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Barclays has just announced the outlines of its proposed merger with ABN Amro. The structure seems modelled directly on the Royal Dutch Shell arrangement: primary listing in London, headquarters in Amsterdam, unitary board, Dutch lead regulator. ABN Amro will choose the first chairman, so that should make Marcus Agius’s tenure as chairman one of the shortest ever for a FTSE 100 company (his self-sacrifice only increases his standing).
Having worried here in the blog earlier today that we would end up with a Euro-governance fudge involving dual everything, the proposed structure is a relief. Management responsibilities should at least be clear-ish (we don’t know yet the full composition of the board and what promises have been made about the other big jobs).
But this still looks like an exercise in corporate vanity which Barclays shareholders would do well to resist. A quick look at the numbers makes the financial case look slim and you have to ask yourself if you would trust this management team with a task this tough. Chief executive John Varley’s greatest contribution to M&A history so far is the Woolwich deal, which is a case study in how not to do an acquisition. Enthusiasts may point to Frits Seegers and the large number of other Citigroup veterans who now run important parts of the bank, but who knows if they are up to this and, anyway, Citi’s ability to extract value from big deals is hardly unblemished. Bob Diamond, the other main man on the Barclays board, has done an impressive job with Barclays Capital and BGI but this has been in a bull market and has not involved any tricky integrations.
And integrating ABN will be nothing if not tricky. ABN remains a disparate business with more or less unrelated businesses all around the world. If it could not integrate itself, will Barclays really be able to? Certainly, ABN brings with it an attractive emerging market business based in Brazil (plus some bits and pieces in India and the Middle East) but there is a lot of other stuff to take on as well, not least the domestic Dutch business and the wholesale bank. It is unlikely that, in the haste with which this deal seems to being negotiated, Barclays will have time to go through ABN’s loan book in real detail. Then there is the problem of what do with the distinctly ho-hum investment bank. ABN’s investment bank is in many of the areas that Diamond was reluctant to enter because he the returns didn’t make it worth building up from scratch. But if he now finds himself owning them, does he double - and invest to make ABN a more profitable investment bank - or quit, and axe most of ABN’s operations there?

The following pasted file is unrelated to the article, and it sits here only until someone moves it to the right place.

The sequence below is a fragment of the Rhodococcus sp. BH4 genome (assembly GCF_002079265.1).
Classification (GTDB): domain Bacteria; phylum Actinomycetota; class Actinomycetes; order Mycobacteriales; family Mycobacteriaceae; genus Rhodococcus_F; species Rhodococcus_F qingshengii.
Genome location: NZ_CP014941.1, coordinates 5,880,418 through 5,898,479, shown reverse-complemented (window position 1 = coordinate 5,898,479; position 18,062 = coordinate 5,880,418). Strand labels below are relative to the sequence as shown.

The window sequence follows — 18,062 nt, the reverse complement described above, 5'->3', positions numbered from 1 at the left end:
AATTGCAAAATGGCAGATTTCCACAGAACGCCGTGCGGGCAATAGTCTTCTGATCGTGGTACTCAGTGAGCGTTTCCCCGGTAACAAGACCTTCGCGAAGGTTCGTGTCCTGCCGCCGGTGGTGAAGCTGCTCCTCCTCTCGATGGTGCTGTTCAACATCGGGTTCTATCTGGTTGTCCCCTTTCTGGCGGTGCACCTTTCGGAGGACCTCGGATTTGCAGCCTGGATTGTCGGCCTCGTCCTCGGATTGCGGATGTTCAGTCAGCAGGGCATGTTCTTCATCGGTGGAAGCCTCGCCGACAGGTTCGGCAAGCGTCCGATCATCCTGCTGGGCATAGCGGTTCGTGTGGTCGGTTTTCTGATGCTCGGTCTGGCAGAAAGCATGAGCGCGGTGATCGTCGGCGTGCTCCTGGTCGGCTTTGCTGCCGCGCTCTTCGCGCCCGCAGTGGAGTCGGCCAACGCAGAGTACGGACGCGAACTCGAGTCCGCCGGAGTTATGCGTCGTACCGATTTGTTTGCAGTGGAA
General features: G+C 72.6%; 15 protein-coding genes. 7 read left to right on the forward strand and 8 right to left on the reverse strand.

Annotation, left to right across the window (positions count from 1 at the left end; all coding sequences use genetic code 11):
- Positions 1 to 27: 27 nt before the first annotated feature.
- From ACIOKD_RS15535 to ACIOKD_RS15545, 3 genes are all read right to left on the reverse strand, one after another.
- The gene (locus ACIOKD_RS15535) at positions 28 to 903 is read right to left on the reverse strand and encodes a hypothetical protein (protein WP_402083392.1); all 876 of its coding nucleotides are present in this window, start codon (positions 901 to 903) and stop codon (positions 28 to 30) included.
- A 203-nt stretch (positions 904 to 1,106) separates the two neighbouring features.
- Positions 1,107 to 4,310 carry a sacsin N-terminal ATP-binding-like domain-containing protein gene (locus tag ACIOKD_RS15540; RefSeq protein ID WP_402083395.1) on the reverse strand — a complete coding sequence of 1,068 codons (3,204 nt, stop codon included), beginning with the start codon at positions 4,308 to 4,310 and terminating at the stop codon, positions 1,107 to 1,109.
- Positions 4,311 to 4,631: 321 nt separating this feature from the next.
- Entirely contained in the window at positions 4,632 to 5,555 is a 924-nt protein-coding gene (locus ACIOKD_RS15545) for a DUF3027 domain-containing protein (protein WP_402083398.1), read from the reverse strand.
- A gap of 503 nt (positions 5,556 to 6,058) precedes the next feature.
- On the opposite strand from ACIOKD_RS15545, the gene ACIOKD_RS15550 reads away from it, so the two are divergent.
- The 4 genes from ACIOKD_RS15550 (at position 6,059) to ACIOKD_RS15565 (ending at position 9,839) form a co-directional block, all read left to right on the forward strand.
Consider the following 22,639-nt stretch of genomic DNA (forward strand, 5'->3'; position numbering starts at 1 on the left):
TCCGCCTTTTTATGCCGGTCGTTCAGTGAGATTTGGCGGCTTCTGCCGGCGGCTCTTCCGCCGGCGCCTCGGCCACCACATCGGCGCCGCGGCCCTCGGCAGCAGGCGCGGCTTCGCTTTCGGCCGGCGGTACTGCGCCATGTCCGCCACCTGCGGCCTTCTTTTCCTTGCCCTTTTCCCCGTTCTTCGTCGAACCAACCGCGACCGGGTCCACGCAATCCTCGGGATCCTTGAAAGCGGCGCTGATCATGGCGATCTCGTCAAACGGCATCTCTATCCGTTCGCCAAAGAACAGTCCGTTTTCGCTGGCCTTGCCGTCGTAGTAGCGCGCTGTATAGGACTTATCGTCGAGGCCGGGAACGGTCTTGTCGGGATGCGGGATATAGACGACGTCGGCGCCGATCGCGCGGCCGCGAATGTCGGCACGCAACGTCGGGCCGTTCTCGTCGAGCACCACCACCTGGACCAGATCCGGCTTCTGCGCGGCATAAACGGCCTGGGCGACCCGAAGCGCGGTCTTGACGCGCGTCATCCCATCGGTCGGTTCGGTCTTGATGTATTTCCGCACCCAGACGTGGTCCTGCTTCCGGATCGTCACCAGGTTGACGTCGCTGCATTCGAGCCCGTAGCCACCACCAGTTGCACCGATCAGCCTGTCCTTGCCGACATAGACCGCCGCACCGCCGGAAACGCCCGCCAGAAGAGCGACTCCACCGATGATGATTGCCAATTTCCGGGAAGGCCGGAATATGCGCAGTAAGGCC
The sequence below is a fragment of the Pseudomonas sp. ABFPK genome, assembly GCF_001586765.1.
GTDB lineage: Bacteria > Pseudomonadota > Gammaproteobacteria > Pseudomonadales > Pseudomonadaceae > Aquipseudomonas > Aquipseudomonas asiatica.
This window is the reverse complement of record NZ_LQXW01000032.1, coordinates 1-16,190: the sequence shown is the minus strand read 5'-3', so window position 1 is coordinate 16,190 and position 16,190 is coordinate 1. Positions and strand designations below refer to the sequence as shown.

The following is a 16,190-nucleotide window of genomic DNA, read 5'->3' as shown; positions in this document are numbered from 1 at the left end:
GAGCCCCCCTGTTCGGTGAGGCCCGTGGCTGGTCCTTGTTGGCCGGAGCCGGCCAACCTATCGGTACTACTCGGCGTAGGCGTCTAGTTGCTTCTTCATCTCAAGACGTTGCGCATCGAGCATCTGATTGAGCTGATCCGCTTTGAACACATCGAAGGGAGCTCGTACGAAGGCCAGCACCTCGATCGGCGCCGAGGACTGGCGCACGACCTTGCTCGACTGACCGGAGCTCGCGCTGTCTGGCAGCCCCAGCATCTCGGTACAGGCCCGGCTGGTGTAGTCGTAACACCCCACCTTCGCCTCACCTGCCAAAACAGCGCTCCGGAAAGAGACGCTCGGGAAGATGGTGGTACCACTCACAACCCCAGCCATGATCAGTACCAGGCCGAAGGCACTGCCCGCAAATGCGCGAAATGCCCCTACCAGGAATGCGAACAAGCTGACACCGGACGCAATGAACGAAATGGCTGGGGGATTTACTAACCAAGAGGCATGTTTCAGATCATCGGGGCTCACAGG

The other big event of this afternoon has been the publication of the report from the US Chemical Safety and Hazard Investigation Board into BP’s Texas City disaster. This found “safety deficiencies at all levels of the BP Corporation” and blamed cost-cutting and a failure to invest properly. You can watch our the assessment of our energy editor, Ed Crooks, online now and we will have much more in tomorrow’s paper. The full report is also available through FT.com now. It’s amazing stuff.
There is some other news around as well. Much of it is financial, led by the fascinating muscle-flexing from the FSA. It has fined a former Citigroup analyst, Roberto Casoni, £52,500 for selectively giving clients details of his research before publishing it. But I’m confused. Aren’t clients entitled to a first access to a broker’s ideas? Do analysts really have to put all their ideas out on general release to everyone at the same time? Seems ridiculous. Chris Hughes is on it for us, so it will all make sense soon.
Commerzbank has confirmed it is selling Jupiter Asset Management to its management backed by TA Associates for €1bn as we have reported.
BlueBay Asset Management, the credit fund manager that floated in November, said it expected the credit market to play to its advantage over the coming two years after nearly doubling interim pre-tax profits. And Friends Provident reported a 34 per cent rise in annual pre-tax profits to £491m. The figures were in line with consensus estimates but the share price fell back sharply on cautious statements over the market outlook.
We are also planning to do plenty on today’s story about BSkyB, the satellite broadcaster, facing fresh regulatory scrutiny after Ofcom, the media regulator, launched an investigation into the pay TV market that could lead to a Competition Commission probe into the entire industry.
Rumour of day: Whitbread shares are up nearly 12 per cent this morning on renewed bid rumours. Amazingly for a FTSE 100 stock with this sort of a move, there is no statement from the company. Stake building rumours lifted Punch shares 5 per cent.
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